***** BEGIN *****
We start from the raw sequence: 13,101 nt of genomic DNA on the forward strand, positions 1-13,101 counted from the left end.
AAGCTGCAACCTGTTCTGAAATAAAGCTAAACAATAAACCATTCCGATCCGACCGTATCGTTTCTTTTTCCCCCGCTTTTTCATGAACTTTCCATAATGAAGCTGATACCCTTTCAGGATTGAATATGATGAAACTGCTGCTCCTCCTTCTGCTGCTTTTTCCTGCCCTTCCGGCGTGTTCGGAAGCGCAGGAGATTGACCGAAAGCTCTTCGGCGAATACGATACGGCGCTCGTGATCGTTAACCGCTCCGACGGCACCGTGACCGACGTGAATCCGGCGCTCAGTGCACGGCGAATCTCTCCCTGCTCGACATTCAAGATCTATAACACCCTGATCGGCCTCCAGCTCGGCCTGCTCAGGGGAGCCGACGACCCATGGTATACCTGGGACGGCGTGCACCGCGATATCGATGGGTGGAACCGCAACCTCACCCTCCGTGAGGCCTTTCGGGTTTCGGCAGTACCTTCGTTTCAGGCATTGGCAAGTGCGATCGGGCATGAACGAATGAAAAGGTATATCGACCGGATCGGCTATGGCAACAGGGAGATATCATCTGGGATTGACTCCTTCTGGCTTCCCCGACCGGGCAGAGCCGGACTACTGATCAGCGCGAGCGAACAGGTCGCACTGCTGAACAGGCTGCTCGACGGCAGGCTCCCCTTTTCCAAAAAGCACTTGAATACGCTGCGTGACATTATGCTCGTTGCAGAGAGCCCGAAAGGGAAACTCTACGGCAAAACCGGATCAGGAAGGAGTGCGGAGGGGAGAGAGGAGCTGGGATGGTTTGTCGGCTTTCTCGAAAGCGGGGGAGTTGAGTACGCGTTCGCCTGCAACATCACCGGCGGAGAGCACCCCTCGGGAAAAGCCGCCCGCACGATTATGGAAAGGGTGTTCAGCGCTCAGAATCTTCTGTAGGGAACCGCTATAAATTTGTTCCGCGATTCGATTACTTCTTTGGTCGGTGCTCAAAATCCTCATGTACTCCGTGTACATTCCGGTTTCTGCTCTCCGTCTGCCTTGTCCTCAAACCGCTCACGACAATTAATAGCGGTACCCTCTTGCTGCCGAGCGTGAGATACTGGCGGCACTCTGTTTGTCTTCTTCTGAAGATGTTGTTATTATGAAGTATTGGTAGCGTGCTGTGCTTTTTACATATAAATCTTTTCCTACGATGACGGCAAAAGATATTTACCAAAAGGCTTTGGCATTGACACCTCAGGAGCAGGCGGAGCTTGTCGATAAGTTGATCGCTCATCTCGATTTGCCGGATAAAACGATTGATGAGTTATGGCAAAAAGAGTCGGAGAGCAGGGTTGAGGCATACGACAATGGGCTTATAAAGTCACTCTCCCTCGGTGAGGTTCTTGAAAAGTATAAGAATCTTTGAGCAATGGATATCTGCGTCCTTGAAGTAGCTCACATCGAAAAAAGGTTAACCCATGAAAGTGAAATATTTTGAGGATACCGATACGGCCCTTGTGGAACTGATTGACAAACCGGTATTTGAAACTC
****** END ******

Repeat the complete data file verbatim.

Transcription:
We start from the raw sequence: 13,101 nt of genomic DNA on the forward strand, positions 1-13,101 counted from the left end.
AAGCTGCAACCTGTTCTGAAATAAAGCTAAACAATAAACCATTCCGATCCGACCGTATCGTTTCTTTTTCCCCCGCTTTTTCATGAACTTTCCATAATGAAGCTGATACCCTTTCAGGATTGAATATGATGAAACTGCTGCTCCTCCTTCTGCTGCTTTTTCCTGCCCTTCCGGCGTGTTCGGAAGCGCAGGAGATTGACCGAAAGCTCTTCGGCGAATACGATACGGCGCTCGTGATCGTTAACCGCTCCGACGGCACCGTGACCGACGTGAATCCGGCGCTCAGTGCACGGCGAATCTCTCCCTGCTCGACATTCAAGATCTATAACACCCTGATCGGCCTCCAGCTCGGCCTGCTCAGGGGAGCCGACGACCCATGGTATACCTGGGACGGCGTGCACCGCGATATCGATGGGTGGAACCGCAACCTCACCCTCCGTGAGGCCTTTCGGGTTTCGGCAGTACCTTCGTTTCAGGCATTGGCAAGTGCGATCGGGCATGAACGAATGAAAAGGTATATCGACCGGATCGGCTATGGCAACAGGGAGATATCATCTGGGATTGACTCCTTCTGGCTTCCCCGACCGGGCAGAGCCGGACTACTGATCAGCGCGAGCGAACAGGTCGCACTGCTGAACAGGCTGCTCGACGGCAGGCTCCCCTTTTCCAAAAAGCACTTGAATACGCTGCGTGACATTATGCTCGTTGCAGAGAGCCCGAAAGGGAAACTCTACGGCAAAACCGGATCAGGAAGGAGTGCGGAGGGGAGAGAGGAGCTGGGATGGTTTGTCGGCTTTCTCGAAAGCGGGGGAGTTGAGTACGCGTTCGCCTGCAACATCACCGGCGGAGAGCACCCCTCGGGAAAAGCCGCCCGCACGATTATGGAAAGGGTGTTCAGCGCTCAGAATCTTCTGTAGGGAACCGCTATAAATTTGTTCCGCGATTCGATTACTTCTTTGGTCGGTGCTCAAAATCCTCATGTACTCCGTGTACATTCCGGTTTCTGCTCTCCGTCTGCCTTGTCCTCAAACCGCTCACGACAATTAATAGCGGTACCCTCTTGCTGCCGAGCGTGAGATACTGGCGGCACTCTGTTTGTCTTCTTCTGAAGATGTTGTTATTATGAAGTATTGGTAGCGTGCTGTGCTTTTTACATATAAATCTTTTCCTACGATGACGGCAAAAGATATTTACCAAAAGGCTTTGGCATTGACACCTCAGGAGCAGGCGGAGCTTGTCGATAAGTTGATCGCTCATCTCGATTTGCCGGATAAAACGATTGATGAGTTATGGCAAAAAGAGTCGGAGAGCAGGGTTGAGGCATACGACAATGGGCTTATAAAGTCACTCTCCCTCGGTGAGGTTCTTGAAAAGTATAAGAATCTTTGAGCAATGGATATCTGCGTCCTTGAAGTAGCTCACATCGAAAAAAGGTTAACCCATGAAAGTGAAATATTTTGAGGATACCGATACGGCCCTTGTGGAACTGATTGACAAACCGGTATTTGAAACTC